A cross-licensing patent agreement is a contract between at least two parties that grants mutual rights to both parties’ intellectual property. The agreement may be a private one between two specific companies or a small consortium of companies. Or it may be a public agreement such as a patent pool, in which IP management is shared amongst a relatively large group of patent holders who share patents. Patent pools are typically industry-based, and companies active in the sector are free to join the pool.
Who’s Doing It
In some industries, cross-licensing accounts for a significant share of all IP management and licensing agreements. For example, a recent study by the Toulouse School of Economics says cross-licensing accounts for 50% of all licensing arrangements in the telecommunications and broadcasting industry, 25% in the electronic components sector, and 23% in the pharmaceutical industry.
Some classic cases of IP cross-licensing include:
- Google and Samsung Electronics: These two giants signed a broad cross-licensing agreement in January 2014 that covers existing patents as well as those patents filed during the next ten years. The agreement reinforced ties between the owner of the Android operating system and the world’s largest smartphone manufacturer of the time.
- Google and SAP: In October 2015, they announced a long-term patent cross-licensing agreement that included a broad range of products and software patents.
- Apple and Microsoft: These companies have had a long-standing cross-licensing agreement since the late 1990’s. The deal covers worldwide utility patents (technical software features) and design patents (aesthetic hardware/software features).
Some well-known industry-specific patent pools are MPEG-2, DVD and RFID.
According to a study conducted by the Boston University School of Law, in 2011 patent litigation by so-called patent trolls cost US software and hardware companies a staggering $29 billion. Although that staggering figure has been discredited, few seriously doubt the reality that patent enforcement through litigation campaigns create risk for technology users and imposes a financial burden on industry. Even more modest assessments suggest a figure that is still over $7 billion.
One of the most common motivations, therefore, for cross-licensing agreements is to avoid spending valuable resources on suing and counter-suing for alleged patent infringement. Cross-licensing allows companies to reach an out-of-court settlement in which they barter their respective IP value and rights. The infringer/competitor now becomes an ally.
But cross-licensing is not just a barter to fend off intellectual property lawyers or reduce licensing fees – it can and should be the basis of forward-looking alliances that encourage knowledge flow and spur post-licensing innovations. Studies have shown that the duopoly profit attained by cross-licensing can be greater than the profit from a monopoly scenario. Some of the key benefits of cross-licensing include:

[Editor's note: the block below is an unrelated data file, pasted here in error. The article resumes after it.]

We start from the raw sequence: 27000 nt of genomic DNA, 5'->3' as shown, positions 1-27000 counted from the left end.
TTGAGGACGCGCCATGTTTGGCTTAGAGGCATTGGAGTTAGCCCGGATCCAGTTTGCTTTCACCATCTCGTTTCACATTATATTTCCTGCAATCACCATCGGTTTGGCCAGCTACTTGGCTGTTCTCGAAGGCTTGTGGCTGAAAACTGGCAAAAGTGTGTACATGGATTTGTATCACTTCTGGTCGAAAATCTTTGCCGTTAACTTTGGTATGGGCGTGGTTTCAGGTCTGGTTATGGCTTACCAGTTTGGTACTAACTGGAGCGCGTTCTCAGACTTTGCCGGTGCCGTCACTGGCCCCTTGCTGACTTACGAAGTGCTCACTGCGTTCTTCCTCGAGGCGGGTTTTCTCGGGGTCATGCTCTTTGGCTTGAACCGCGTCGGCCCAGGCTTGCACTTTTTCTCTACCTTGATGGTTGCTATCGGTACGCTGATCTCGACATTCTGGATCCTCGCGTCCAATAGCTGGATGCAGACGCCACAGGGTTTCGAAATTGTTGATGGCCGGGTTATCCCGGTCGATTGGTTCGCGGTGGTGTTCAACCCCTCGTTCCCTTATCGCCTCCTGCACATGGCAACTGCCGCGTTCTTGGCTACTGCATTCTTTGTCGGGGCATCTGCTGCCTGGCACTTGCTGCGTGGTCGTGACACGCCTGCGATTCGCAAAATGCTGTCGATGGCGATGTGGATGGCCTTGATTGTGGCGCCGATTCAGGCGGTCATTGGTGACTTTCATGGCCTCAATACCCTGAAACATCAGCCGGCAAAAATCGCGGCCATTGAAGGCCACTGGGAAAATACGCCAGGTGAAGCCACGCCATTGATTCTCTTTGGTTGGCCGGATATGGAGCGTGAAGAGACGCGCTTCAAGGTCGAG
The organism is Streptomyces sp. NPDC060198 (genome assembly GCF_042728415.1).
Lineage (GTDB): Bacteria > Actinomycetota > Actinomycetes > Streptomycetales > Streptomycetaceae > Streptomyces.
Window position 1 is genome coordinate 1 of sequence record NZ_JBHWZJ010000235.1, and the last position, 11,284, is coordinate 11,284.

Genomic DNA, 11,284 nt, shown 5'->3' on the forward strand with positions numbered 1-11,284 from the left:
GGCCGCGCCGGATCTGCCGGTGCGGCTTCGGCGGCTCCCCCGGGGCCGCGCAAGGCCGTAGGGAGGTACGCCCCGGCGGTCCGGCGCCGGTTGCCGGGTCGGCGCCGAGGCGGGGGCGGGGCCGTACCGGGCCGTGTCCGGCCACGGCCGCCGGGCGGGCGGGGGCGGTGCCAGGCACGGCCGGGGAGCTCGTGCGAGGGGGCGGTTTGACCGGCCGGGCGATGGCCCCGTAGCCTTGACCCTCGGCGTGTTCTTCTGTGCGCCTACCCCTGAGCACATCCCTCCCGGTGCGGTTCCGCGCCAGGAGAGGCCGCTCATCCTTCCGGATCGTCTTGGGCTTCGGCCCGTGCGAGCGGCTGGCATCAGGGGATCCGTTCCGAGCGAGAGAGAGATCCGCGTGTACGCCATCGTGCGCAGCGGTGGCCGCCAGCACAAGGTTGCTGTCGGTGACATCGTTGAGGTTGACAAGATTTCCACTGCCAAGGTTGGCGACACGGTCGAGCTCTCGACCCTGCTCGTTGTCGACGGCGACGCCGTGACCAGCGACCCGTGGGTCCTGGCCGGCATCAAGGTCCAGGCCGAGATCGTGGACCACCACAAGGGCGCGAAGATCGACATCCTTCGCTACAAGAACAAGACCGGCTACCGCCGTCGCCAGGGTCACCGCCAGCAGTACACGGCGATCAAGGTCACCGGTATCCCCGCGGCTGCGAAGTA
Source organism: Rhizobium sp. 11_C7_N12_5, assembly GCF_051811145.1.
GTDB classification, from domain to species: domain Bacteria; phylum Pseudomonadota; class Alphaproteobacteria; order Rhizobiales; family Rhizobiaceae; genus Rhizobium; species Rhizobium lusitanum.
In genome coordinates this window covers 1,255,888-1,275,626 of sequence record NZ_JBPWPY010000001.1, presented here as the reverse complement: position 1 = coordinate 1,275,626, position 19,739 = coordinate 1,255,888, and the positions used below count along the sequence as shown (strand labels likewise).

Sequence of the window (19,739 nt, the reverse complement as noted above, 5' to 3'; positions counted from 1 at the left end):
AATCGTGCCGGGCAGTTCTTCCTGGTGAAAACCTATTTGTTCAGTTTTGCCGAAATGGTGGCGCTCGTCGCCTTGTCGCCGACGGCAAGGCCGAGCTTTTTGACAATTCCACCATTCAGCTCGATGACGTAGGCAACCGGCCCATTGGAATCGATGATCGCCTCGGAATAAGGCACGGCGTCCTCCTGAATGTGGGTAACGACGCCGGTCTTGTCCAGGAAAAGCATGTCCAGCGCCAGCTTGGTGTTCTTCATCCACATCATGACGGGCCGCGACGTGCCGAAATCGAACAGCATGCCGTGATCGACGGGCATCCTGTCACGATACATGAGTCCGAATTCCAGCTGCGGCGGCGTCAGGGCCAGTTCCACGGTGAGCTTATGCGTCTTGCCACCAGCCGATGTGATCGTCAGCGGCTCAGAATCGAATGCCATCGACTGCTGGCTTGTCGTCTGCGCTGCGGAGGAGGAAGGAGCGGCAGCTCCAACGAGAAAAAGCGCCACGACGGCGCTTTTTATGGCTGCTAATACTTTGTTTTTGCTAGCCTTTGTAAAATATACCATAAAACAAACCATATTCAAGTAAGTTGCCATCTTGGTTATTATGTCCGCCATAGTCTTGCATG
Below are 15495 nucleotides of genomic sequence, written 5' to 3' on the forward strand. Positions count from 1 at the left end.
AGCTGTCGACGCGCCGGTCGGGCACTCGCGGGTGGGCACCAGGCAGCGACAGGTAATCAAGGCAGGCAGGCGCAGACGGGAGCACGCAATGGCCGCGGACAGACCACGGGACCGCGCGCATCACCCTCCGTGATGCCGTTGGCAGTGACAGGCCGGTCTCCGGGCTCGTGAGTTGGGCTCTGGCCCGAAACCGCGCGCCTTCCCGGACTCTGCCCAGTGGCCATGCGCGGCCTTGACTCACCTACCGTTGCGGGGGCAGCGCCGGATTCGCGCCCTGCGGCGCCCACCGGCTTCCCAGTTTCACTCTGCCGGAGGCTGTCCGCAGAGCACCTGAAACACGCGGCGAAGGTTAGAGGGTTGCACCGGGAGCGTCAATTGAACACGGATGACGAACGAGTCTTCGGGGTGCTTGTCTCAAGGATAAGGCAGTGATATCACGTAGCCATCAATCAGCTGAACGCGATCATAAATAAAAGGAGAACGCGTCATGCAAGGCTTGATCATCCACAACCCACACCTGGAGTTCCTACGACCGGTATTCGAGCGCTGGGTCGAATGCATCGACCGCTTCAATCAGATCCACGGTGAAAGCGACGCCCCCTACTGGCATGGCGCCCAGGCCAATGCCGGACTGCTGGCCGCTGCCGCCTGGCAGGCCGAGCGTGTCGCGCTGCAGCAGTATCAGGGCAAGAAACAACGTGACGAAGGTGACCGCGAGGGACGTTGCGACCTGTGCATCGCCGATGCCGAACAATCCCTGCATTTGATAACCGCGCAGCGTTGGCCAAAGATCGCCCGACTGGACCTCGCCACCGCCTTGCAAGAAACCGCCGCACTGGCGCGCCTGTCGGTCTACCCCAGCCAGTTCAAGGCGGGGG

- Bundling complementary technologies to develop a superior product.
- Enhancing interoperability among networked products.
- Gaining access to new markets.
- Lowering product development costs.
- Benefitting from the other party’s manufacturing and/or marketing capabilities to shorten time-to-market.
- Creating an IP sharing economy in which unused IP assets can be monetized, thereby increasing IP value.
It’s not only the cross-licensing parties that win. Patent cross-licensing in the auto industry, for example, has made cost-effective generic parts available to the general public. And it is generally accepted that patent cross-licensing creates an innovation ecosystem that generates novel and superior products for the benefit of all.
So with all of these cross-licensing benefits, what can be bad? Here are some of the disadvantages that companies contemplating IP cross-licensing should consider:
- Licensing royalties add a layer of expense to the product and can detract from the profit margins within IP value.
- The other party could become a competitor who “cannibalizes” sales.
- Your company could become dependent on another party’s skills and abilities – especially if the license is exclusive.
For these reasons, it is generally considered unwise for a company to include its core, business-critical technology patents in cross-licensing agreements. It is also possible to introduce clauses that limit direct competition between the two cross-licensing partners. For example, in the Microsoft-Apple agreement mentioned above, there are anti-cloning provisions to protect against verbatim copying of products.
One of the most serious concerns about broad cross-licensing agreements is that they create a near-impenetrable intellectual property law barrier for newcomers to the industry. The cost of licensing the cross-licensed IP can be prohibitive for most start-ups. Anti-trust regulators are particularly wary of cross-licensing portfolios with provisions that could facilitate competition-stifling collusion activity, such as price-setting or dividing markets.
Patent pools are also subject to regulatory scrutiny to ensure that they do not unfairly reduce competition or undermine incentives to innovate. Pools that are comprised primarily of substitute (i.e., directly competing) patents have a greater potential to stifle competition, while pools of complementary utility and design patents are considered more likely to increase efficiencies and benefit consumers.
The Bottom Line
When carried out wisely and strategically, everyone benefits from the cross-licensing of technology patents – the companies themselves, the industry, and consumers. It is necessary, however, for anti-trust, anti-collusion regulators, and other patent litigation bodies to keep a watchful eye on the larger and broader cross-licensing agreements to ensure that healthy competition is upheld.